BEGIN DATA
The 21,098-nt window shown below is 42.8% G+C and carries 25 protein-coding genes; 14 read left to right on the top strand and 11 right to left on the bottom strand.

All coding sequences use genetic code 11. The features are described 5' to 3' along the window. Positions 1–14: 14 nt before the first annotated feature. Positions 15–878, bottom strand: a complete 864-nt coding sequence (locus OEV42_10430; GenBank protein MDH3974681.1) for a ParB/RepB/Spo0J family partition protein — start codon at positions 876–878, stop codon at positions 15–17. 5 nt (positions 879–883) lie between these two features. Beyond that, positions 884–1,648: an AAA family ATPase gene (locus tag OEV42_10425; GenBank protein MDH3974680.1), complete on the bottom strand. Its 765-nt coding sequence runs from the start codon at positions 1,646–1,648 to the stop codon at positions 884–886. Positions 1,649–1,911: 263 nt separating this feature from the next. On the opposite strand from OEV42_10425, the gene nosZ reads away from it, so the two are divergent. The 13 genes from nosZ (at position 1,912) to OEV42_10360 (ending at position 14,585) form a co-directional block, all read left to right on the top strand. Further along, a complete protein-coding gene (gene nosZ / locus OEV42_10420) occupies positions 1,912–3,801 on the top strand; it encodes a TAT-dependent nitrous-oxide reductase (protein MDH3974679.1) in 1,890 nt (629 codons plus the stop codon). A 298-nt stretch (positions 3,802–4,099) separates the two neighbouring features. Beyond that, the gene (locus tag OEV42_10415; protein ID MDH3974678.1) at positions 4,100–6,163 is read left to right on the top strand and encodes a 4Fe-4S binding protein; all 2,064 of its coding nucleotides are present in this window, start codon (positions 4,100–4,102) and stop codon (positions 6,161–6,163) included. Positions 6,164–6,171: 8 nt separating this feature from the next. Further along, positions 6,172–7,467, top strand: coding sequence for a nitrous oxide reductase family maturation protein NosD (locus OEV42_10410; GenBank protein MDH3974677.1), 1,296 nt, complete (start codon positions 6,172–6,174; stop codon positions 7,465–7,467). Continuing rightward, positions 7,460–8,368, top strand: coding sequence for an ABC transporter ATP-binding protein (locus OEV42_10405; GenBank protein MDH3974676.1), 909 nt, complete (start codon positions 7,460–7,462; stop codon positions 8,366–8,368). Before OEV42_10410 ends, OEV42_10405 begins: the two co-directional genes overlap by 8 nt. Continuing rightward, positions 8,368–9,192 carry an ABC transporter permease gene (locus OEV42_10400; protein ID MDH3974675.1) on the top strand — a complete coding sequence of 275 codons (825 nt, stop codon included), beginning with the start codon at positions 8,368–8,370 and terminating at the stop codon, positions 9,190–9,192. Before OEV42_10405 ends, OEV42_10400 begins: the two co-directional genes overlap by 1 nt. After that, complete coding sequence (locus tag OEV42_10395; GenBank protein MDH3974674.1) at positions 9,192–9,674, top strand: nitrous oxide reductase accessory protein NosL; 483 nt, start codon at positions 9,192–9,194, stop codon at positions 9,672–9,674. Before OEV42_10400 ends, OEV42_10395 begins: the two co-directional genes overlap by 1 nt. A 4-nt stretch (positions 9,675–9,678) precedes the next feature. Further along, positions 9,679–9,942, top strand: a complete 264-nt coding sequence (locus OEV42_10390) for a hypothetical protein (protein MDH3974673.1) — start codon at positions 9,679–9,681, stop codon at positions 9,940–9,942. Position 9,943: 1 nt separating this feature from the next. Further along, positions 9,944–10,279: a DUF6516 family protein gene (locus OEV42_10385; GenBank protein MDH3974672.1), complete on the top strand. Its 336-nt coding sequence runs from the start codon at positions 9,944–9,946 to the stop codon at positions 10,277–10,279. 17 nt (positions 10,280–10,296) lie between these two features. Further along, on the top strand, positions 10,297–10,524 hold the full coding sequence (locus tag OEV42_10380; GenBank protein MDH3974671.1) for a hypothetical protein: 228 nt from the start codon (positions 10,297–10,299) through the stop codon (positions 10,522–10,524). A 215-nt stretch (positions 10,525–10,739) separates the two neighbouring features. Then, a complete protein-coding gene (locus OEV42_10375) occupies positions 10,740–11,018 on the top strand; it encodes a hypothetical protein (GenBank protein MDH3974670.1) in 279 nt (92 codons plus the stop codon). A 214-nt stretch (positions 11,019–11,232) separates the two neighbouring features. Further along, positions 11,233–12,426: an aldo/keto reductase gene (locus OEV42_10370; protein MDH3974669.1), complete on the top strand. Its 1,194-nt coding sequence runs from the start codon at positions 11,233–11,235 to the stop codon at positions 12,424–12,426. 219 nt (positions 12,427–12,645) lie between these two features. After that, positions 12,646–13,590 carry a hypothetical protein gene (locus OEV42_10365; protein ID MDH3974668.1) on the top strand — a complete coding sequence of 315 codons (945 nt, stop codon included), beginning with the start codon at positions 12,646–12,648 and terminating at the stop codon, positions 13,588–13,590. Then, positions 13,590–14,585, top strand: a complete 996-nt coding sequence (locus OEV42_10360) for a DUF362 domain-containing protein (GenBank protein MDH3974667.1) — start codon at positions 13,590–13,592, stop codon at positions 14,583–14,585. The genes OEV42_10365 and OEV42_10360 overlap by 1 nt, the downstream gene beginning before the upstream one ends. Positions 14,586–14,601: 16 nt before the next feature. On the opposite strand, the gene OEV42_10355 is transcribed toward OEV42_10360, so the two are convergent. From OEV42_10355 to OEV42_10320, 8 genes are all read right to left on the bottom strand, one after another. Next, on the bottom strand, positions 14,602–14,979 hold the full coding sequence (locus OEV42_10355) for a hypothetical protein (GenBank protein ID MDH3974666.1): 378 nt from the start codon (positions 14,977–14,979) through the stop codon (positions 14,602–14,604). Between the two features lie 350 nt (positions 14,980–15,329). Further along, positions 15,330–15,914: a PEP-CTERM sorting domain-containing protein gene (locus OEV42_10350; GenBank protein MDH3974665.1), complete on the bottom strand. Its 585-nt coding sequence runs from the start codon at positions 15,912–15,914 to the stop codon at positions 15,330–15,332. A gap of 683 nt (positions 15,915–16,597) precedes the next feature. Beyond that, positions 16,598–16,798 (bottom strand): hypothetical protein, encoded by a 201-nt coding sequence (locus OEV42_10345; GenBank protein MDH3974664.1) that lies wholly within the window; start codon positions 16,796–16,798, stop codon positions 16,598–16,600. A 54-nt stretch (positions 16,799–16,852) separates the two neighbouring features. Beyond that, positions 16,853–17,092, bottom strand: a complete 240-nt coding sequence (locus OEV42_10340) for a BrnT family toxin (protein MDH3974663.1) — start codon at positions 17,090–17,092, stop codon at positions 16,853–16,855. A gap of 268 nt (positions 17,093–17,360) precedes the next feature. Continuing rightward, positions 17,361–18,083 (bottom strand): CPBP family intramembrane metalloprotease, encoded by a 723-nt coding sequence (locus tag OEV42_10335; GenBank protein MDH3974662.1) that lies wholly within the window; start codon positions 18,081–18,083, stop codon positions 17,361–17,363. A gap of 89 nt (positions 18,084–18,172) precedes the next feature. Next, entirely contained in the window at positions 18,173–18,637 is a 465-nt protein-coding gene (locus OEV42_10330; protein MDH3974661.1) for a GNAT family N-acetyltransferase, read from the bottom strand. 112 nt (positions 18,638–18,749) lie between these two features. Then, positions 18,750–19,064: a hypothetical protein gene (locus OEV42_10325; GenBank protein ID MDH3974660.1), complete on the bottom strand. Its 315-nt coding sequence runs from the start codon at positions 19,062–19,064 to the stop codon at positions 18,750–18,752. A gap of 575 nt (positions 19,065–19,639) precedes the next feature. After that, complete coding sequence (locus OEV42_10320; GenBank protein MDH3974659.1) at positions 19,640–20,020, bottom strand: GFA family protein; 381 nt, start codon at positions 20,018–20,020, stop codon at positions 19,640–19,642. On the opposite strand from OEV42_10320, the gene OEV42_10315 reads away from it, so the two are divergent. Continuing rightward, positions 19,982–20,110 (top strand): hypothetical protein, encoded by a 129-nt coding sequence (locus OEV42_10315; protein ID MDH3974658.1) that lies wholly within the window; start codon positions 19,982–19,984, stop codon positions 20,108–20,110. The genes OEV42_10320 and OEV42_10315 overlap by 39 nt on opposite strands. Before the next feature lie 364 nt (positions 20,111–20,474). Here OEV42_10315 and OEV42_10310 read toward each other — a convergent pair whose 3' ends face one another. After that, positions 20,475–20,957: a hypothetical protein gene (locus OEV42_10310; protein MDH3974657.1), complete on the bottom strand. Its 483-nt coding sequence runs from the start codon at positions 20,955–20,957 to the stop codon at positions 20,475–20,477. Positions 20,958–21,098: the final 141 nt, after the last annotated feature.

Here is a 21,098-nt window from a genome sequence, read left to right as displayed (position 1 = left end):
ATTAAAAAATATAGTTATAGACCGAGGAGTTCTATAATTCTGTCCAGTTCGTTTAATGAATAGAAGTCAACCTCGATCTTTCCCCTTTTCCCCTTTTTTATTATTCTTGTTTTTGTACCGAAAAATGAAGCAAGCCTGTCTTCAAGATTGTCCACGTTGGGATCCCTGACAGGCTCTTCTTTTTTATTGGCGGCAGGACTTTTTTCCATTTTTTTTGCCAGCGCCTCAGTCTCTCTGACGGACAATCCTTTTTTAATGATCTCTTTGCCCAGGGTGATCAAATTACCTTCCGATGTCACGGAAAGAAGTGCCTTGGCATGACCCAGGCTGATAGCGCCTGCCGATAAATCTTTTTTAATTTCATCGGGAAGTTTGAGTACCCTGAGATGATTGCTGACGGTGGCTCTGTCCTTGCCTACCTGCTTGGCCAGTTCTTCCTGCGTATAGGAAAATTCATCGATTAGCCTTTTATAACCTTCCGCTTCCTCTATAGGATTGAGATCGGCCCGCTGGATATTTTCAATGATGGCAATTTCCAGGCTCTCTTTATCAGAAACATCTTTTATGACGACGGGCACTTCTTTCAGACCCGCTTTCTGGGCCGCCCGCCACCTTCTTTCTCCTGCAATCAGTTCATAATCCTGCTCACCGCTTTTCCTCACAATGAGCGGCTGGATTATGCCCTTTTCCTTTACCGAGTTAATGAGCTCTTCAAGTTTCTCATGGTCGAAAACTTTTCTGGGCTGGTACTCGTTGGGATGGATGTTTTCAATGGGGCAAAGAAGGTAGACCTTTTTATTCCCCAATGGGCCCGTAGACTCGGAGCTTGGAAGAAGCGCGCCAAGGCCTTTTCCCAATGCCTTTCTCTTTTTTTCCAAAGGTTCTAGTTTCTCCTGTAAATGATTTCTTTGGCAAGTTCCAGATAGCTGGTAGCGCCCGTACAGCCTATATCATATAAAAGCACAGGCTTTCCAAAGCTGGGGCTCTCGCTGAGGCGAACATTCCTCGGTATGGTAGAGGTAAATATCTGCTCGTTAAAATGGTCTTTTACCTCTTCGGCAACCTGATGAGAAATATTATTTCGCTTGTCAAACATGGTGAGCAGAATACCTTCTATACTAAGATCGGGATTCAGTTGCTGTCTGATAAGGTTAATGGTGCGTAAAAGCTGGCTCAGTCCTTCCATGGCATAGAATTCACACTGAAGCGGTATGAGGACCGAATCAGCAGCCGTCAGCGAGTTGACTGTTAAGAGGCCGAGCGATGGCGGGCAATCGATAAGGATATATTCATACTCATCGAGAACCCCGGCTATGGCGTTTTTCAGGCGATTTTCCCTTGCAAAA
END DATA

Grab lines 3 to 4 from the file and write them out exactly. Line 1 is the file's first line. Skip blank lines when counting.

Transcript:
Here is a 21,098-nt window from a genome sequence, read left to right as displayed (position 1 = left end):
ATTAAAAAATATAGTTATAGACCGAGGAGTTCTATAATTCTGTCCAGTTCGTTTAATGAATAGAAGTCAACCTCGATCTTTCCCCTTTTCCCCTTTTTTATTATTCTTGTTTTTGTACCGAAAAATGAAGCAAGCCTGTCTTCAAGATTGTCCACGTTGGGATCCCTGACAGGCTCTTCTTTTTTATTGGCGGCAGGACTTTTTTCCATTTTTTTTGCCAGCGCCTCAGTCTCTCTGACGGACAATCCTTTTTTAATGATCTCTTTGCCCAGGGTGATCAAATTACCTTCCGATGTCACGGAAAGAAGTGCCTTGGCATGACCCAGGCTGATAGCGCCTGCCGATAAATCTTTTTTAATTTCATCGGGAAGTTTGAGTACCCTGAGATGATTGCTGACGGTGGCTCTGTCCTTGCCTACCTGCTTGGCCAGTTCTTCCTGCGTATAGGAAAATTCATCGATTAGCCTTTTATAACCTTCCGCTTCCTCTATAGGATTGAGATCGGCCCGCTGGATATTTTCAATGATGGCAATTTCCAGGCTCTCTTTATCAGAAACATCTTTTATGACGACGGGCACTTCTTTCAGACCCGCTTTCTGGGCCGCCCGCCACCTTCTTTCTCCTGCAATCAGTTCATAATCCTGCTCACCGCTTTTCCTCACAATGAGCGGCTGGATTATGCCCTTTTCCTTTACCGAGTTAATGAGCTCTTCAAGTTTCTCATGGTCGAAAACTTTTCTGGGCTGGTACTCGTTGGGATGGATGTTTTCAATGGGGCAAAGAAGGTAGACCTTTTTATTCCCCAATGGGCCCGTAGACTCGGAGCTTGGAAGAAGCGCGCCAAGGCCTTTTCCCAATGCCTTTCTCTTTTTTTCCAAAGGTTCTAGTTTCTCCTGTAAATGATTTCTTTGGCAAGTTCCAGATAGCTGGTAGCGCCCGTACAGCCTATATCATATAAAAGCACAGGCTTTCCAAAGCTGGGGCTCTCGCTGAGGCGAACATTCCTCGGTATGGTAGAGGTAAATATCTGCTCGTTAAAATGGTCTTTTACCTCTTCGGCAACCTGATGAGAAATATTATTTCGCTTGTCAAACATGGTGAGCAGAATACCTTCTATACTAAGATCGGGATTCAGTTGCTGTCTGATAAGGTTAATGGTGCGTAAAAGCTGGCTCAGTCCTTCCATGGCATAGAATTCACACTGAAGCGGTATGAGGACCGAATCAGCAGCCGTCAGCGAGTTGACTGTTAAGAGGCCGAGCGATGGCGGGCAATCGATAAGGATATATTCATACTCATCGAGAACCCCGGCTATGGCGTTTTTCAGGCGATTTTCCCTTGCAAAA